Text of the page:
Drug traffic for heroin and cannabis in Iroquois County has netted at least a dozen arrests.
A Friday morning sweep had law enforcement bring in suspects from Gilman, Onarga, Milford and Watseka. Law enforcement personnel from Watseka, Milford, Gilman, the County Sheriff's department and the State's Attorney's Office were involved in the investigation.
Paper work is still being processed, The defendants have all been booked into the county jail in Watseka. Names are yet to be released. Bonds range from $25,000 to #100,000, according to Sheriff Investigator Clint Perzee.
District 21 to Enforce Speeding, DUI, Seatbelt, and Distracted Driver Violations from Friday to Monday
ASHKUM, IL – Illinois State Police (ISP) officials statewide are reminding motorists to make safety their number one priority while driving during the Labor Day holiday weekend. The Labor Day weekend is one the busiest driving periods for motorists and thousands of drivers are expected to hit the roadways and interstates nationwide.
Law Enforcement officials will push for ZERO fatalities by enforcing the four most common traffic violations: Speeding; DUI; seat belts; and distracted driving. Troopers will saturate the expressways and roadways looking for violators. Troopers will also be on heightened alert monitoring intelligence from the Statewide Terrorism Intelligence Center (STIC) for any suspicious activity, vehicles, special alerts, and criminal activity crossing state lines. District 21 Captain Bridget Bertrand stated "We are asking motorist to enjoy the holiday weekend by driving in a responsible manner. Please use a designated driver when appropriate, avoid distractions while you are driving and always remember to buckle up."
In addition to enforcement messages and public safety awareness campaigns, districts statewide are also working with the Illinois Department of Transportation (IDOT) to ensure that highways are safe and clear of road distractions that can impede or impact safe driving and roadway safety.
Law enforcement officials added that roadside safety checks have already been deployed leading up to the holiday weekend, and these patrols will continue throughout the holiday weekend. Troopers will also be equipped with radar and LIDAR devices to monitor motorists exceeding the legal speed limits.
Last year, the Illinois State Police issued 2,651 tickets for speeding violations during the holiday period from Friday through Monday. During the same time period, there were 91 DUI arrests; 625 seatbelt violations; and 45 distracted driver violations.
"Drivers who choose to violate the law and place other motorists and first responders in harm's way face fines and possible jail time," said ISP Director Hiram Grau. "Our Troopers will have zero tolerance when it comes to reckless and irresponsible driving behavior," he stressed.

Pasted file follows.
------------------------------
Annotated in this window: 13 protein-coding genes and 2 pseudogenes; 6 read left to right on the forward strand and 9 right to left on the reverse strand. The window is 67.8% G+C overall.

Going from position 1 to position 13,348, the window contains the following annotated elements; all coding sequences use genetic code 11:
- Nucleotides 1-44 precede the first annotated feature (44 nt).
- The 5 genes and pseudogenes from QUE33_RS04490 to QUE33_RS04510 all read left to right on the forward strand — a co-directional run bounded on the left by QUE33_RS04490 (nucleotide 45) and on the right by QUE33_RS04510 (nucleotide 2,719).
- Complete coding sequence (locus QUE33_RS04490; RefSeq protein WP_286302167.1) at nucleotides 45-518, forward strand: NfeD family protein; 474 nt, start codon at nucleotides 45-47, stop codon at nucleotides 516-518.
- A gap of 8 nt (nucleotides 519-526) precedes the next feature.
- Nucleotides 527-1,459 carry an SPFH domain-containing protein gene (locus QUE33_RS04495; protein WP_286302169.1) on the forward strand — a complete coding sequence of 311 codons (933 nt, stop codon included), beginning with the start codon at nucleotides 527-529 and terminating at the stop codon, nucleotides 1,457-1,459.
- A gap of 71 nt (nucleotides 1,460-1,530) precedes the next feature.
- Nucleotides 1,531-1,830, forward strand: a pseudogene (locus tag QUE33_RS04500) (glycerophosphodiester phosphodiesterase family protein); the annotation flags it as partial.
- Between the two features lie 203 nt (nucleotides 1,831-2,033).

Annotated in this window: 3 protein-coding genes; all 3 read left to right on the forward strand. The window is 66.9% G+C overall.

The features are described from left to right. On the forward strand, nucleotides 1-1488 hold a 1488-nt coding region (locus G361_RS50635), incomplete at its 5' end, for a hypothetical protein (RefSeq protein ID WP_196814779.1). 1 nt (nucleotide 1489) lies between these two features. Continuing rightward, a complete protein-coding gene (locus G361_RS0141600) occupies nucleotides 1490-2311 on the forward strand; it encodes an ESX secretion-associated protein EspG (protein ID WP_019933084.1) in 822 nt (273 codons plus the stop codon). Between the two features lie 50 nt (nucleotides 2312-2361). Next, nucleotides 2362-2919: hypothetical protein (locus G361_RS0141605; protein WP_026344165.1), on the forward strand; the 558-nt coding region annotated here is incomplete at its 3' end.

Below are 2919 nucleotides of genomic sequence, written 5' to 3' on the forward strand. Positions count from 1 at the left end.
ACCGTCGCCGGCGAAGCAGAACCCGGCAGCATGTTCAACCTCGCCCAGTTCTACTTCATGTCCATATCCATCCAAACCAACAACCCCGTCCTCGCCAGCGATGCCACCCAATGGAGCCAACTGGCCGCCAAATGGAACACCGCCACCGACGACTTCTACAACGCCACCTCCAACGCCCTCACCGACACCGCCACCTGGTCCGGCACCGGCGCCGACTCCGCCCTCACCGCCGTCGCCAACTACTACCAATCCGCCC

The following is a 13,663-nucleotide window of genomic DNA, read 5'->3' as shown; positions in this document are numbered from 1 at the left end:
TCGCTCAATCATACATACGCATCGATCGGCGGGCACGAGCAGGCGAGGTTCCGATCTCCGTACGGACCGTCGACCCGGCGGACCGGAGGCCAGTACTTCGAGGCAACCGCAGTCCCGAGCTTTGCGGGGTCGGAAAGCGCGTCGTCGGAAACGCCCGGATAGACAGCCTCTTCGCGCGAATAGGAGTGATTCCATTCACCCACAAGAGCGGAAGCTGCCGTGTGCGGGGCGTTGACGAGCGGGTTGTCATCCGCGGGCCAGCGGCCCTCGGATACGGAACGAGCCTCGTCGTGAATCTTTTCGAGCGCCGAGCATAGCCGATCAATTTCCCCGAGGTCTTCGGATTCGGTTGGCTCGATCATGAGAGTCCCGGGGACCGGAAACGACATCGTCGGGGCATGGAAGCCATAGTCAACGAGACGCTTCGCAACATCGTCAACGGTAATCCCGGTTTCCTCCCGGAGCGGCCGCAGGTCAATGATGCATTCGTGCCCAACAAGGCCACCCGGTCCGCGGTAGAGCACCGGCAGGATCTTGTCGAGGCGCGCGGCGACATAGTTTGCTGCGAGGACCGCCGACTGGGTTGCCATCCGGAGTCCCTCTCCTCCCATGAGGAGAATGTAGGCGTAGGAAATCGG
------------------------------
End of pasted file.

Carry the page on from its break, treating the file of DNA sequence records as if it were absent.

Since 2007, ISP Troopers have been enforcing the Fatal 4 mission and have been striving to reduce the number of fatalities every year.
A forensic audit appears to be the next thing on the drawing board for the Ford-Iroquois Department of Public Health.
The department's finances are the subject of the audit, which follow-up on the earlier allegations of fraud, awarding of contracts without proper bids.
Another issue surfaced this week when the Edgar County watchdog Group pointed another finger, claiming the department's tobacco coordinator—Julie Clark—misused funds for the tobacco program. Watchdog Kirk Allen offered to produce documents showing Clark misled the health department officials in her application for grants to subsidize the program.
DECATUR — Up until recent weeks, farmers across Illinois, including Lynn Rohrscheib of Fairmount, were optimistic about the possibility of a bountiful harvest.
For Rohrscheib and other growers this week at the Farm Progress Show in Decatur, concern has grown about crops drying out before harvest is ready to start next month. It's like the water faucet for rain has been turned off and sealed shut, she said.
"Soybeans are hurting," said Rohrscheib, who serves as a director for the Illinois Soybean Association. "They need a drink. If we get rain, we'll be all right."
As for corn, analysts speaking during the Farm Progress Show, which concluded Thursday, appeared to think the crop is going to be sufficient as it heads into the final growing stages before harvest.
"Up until this last week, it's been fairly stress free," Emerson Nafziger, a University of Illinois crop production specialist, said of corn. "We've got a crop that has been now living on stored moisture for the month of August. We would still like more rain."
The weather over the next two weeks is going to be critical for the soybean crop, said David Hartke, a farmer from Teutopolis who serves on the United Soybean Board. Corn is already an improvement from the damage suffered in last year's drought, he said.
"If we get 1 inch of rain today, it would mean millions to the soybean farmers of the state," Hartke said. "My corn crop is six times better than last year. It's not going to be a bin buster like we thought three weeks ago." Despite the setbacks and challenges presenting themselves, Nafziger isn't ready to give up on the harvest.
"More of the surprises at harvest will be positive than will be negative," he said.
The 2014 Farm Progress Show will be in Boone, Iowa. The event will return to Decatur for Sept. 1-3, 2015.